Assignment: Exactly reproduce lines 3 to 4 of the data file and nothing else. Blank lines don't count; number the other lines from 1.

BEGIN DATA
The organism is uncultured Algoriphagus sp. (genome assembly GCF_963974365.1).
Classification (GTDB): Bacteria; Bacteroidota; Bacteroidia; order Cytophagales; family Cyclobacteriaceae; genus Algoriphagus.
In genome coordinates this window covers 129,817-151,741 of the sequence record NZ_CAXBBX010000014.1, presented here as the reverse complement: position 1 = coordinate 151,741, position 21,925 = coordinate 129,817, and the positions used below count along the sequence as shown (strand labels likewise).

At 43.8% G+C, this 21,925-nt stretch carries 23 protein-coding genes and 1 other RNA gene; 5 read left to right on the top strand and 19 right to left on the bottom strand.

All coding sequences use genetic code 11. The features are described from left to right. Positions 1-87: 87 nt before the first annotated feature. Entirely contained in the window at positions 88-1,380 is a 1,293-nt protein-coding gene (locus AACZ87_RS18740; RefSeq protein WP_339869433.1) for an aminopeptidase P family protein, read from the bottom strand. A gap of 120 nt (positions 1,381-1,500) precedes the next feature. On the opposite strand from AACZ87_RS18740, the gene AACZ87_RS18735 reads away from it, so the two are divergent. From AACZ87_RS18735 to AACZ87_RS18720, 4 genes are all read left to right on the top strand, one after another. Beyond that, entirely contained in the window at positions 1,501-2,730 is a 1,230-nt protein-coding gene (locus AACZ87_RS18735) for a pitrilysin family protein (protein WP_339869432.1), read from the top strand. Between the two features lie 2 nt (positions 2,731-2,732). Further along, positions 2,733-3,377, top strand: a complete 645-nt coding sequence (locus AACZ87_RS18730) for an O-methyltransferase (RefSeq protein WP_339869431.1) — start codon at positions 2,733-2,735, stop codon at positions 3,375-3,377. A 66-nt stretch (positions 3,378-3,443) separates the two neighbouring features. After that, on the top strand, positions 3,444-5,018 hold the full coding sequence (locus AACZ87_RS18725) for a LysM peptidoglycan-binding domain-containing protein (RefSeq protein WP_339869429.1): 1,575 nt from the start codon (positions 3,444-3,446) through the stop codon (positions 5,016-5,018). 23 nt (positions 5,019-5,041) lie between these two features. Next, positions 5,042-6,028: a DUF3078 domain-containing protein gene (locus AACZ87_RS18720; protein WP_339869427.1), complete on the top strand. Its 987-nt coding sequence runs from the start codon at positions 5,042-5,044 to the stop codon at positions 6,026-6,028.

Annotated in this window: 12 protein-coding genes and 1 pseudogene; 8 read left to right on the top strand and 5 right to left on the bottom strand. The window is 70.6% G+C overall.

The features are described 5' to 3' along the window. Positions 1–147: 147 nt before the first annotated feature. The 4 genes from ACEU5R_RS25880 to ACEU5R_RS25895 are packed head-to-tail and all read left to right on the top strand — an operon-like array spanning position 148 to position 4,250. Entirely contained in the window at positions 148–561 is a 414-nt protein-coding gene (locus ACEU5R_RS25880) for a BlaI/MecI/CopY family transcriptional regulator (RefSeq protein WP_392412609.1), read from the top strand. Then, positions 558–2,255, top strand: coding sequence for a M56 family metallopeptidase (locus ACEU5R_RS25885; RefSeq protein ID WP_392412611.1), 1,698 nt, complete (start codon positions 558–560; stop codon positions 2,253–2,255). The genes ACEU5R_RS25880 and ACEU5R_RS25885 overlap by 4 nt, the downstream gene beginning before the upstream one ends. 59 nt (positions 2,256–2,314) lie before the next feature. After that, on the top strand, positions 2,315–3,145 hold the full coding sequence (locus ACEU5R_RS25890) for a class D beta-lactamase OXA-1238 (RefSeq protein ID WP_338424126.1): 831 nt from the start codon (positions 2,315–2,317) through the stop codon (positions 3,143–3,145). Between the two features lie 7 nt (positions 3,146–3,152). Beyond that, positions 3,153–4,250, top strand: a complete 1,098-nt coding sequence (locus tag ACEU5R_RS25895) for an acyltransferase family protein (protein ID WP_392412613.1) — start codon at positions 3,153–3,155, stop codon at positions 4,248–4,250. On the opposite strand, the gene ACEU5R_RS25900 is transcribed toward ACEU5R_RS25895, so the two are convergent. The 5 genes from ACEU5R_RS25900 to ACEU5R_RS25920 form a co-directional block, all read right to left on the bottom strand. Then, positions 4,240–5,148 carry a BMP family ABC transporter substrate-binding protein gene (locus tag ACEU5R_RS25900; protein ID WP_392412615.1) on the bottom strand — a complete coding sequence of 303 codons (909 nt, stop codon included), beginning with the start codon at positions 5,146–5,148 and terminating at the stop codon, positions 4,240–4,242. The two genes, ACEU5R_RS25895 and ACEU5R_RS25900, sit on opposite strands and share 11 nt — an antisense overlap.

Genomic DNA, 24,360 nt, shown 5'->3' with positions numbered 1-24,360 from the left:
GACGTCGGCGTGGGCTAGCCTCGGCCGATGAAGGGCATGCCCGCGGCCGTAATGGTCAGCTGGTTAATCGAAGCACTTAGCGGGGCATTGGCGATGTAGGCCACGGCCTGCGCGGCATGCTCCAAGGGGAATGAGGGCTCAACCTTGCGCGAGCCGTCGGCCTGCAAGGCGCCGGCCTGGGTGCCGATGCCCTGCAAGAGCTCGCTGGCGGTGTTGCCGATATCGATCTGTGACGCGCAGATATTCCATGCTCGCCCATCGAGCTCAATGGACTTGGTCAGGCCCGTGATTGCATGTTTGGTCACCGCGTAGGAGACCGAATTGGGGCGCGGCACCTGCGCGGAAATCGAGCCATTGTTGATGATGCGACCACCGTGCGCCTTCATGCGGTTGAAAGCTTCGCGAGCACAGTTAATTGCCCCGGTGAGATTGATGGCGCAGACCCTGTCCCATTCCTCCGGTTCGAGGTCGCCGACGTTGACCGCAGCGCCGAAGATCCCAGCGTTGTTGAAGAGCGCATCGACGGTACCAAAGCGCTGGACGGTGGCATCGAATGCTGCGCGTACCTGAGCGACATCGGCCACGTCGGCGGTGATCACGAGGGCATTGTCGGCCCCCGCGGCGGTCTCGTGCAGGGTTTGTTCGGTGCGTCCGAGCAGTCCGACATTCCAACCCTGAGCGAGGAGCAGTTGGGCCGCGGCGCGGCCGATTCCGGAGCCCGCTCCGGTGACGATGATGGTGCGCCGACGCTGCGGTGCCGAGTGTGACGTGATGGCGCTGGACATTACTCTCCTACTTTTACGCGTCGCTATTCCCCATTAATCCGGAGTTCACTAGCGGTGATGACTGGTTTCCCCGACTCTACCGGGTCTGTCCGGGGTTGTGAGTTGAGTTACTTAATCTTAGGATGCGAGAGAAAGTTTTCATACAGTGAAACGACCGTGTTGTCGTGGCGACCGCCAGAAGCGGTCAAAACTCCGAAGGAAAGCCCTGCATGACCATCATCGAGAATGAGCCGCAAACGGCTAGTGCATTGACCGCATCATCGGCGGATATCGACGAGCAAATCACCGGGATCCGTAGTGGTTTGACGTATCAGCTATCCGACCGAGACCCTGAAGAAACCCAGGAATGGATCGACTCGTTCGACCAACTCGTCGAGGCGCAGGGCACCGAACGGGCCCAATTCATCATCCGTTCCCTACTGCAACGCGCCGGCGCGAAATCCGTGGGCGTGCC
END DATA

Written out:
In genome coordinates this window covers 129,817-151,741 of the sequence record NZ_CAXBBX010000014.1, presented here as the reverse complement: position 1 = coordinate 151,741, position 21,925 = coordinate 129,817, and the positions used below count along the sequence as shown (strand labels likewise).

At 43.8% G+C, this 21,925-nt stretch carries 23 protein-coding genes and 1 other RNA gene; 5 read left to right on the top strand and 19 right to left on the bottom strand.